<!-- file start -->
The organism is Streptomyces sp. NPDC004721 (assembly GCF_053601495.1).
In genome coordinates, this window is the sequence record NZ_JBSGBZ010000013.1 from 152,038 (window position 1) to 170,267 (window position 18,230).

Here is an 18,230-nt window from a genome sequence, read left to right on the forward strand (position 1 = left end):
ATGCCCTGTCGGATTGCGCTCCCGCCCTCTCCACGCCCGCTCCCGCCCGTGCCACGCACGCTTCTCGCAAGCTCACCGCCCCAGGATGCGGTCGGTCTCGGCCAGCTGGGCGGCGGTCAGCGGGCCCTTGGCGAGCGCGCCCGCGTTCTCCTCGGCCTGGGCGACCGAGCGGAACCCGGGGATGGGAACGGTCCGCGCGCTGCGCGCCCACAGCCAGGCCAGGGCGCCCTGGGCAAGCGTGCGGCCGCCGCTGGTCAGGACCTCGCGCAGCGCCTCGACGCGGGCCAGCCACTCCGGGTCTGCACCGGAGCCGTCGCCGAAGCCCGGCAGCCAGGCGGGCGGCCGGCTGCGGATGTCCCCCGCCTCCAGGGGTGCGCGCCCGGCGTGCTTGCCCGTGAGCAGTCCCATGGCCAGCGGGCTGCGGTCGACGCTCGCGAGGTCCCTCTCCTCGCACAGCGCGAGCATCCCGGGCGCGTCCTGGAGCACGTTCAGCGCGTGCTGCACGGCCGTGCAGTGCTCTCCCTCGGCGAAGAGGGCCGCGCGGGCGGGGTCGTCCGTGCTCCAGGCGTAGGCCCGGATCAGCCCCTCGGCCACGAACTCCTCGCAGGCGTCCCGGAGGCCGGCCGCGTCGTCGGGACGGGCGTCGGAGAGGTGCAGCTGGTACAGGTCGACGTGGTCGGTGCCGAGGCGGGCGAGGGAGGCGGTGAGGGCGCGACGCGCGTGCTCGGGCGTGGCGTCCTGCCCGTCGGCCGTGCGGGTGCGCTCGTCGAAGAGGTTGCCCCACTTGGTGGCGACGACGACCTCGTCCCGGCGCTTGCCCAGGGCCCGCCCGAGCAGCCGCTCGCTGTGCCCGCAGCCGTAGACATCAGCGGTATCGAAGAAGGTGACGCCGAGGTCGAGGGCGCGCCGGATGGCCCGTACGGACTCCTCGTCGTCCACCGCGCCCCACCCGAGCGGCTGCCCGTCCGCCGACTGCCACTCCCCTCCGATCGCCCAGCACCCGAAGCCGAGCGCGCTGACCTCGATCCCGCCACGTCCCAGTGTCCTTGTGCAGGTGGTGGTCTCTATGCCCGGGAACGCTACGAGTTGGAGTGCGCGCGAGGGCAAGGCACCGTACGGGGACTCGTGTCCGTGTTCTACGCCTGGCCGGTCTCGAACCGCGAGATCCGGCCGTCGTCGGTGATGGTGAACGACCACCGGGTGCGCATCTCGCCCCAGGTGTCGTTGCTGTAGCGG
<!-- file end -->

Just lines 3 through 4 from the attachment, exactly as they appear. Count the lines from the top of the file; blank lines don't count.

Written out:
Here is an 18,230-nt window from a genome sequence, read left to right on the forward strand (position 1 = left end):
ATGCCCTGTCGGATTGCGCTCCCGCCCTCTCCACGCCCGCTCCCGCCCGTGCCACGCACGCTTCTCGCAAGCTCACCGCCCCAGGATGCGGTCGGTCTCGGCCAGCTGGGCGGCGGTCAGCGGGCCCTTGGCGAGCGCGCCCGCGTTCTCCTCGGCCTGGGCGACCGAGCGGAACCCGGGGATGGGAACGGTCCGCGCGCTGCGCGCCCACAGCCAGGCCAGGGCGCCCTGGGCAAGCGTGCGGCCGCCGCTGGTCAGGACCTCGCGCAGCGCCTCGACGCGGGCCAGCCACTCCGGGTCTGCACCGGAGCCGTCGCCGAAGCCCGGCAGCCAGGCGGGCGGCCGGCTGCGGATGTCCCCCGCCTCCAGGGGTGCGCGCCCGGCGTGCTTGCCCGTGAGCAGTCCCATGGCCAGCGGGCTGCGGTCGACGCTCGCGAGGTCCCTCTCCTCGCACAGCGCGAGCATCCCGGGCGCGTCCTGGAGCACGTTCAGCGCGTGCTGCACGGCCGTGCAGTGCTCTCCCTCGGCGAAGAGGGCCGCGCGGGCGGGGTCGTCCGTGCTCCAGGCGTAGGCCCGGATCAGCCCCTCGGCCACGAACTCCTCGCAGGCGTCCCGGAGGCCGGCCGCGTCGTCGGGACGGGCGTCGGAGAGGTGCAGCTGGTACAGGTCGACGTGGTCGGTGCCGAGGCGGGCGAGGGAGGCGGTGAGGGCGCGACGCGCGTGCTCGGGCGTGGCGTCCTGCCCGTCGGCCGTGCGGGTGCGCTCGTCGAAGAGGTTGCCCCACTTGGTGGCGACGACGACCTCGTCCCGGCGCTTGCCCAGGGCCCGCCCGAGCAGCCGCTCGCTGTGCCCGCAGCCGTAGACATCAGCGGTATCGAAGAAGGTGACGCCGAGGTCGAGGGCGCGCCGGATGGCCCGTACGGACTCCTCGTCGTCCACCGCGCCCCACCCGAGCGGCTGCCCGTCCGCCGACTGCCACTCCCCTCCGATCGCCCAGCACCCGAAGCCGAGCGCGCTGACCTCGATCCCGCCACGTCCCAGTGTCCTTGTGCAGGTGGTGGTCTCTATGCCCGGGAACGCTACGAGTTGGAGTGCGCGCGAGGGCAAGGCACCGTACGGGGACTCGTGTCCGTGTTCTACGCCTGGCCGGTCTCGAACCGCGAGATCCGGCCGTCGTCGGTGATGGTGAACGACCACCGGGTGCGCATCTCGCCCCAGGTGTCGTTGCTGTAGCGG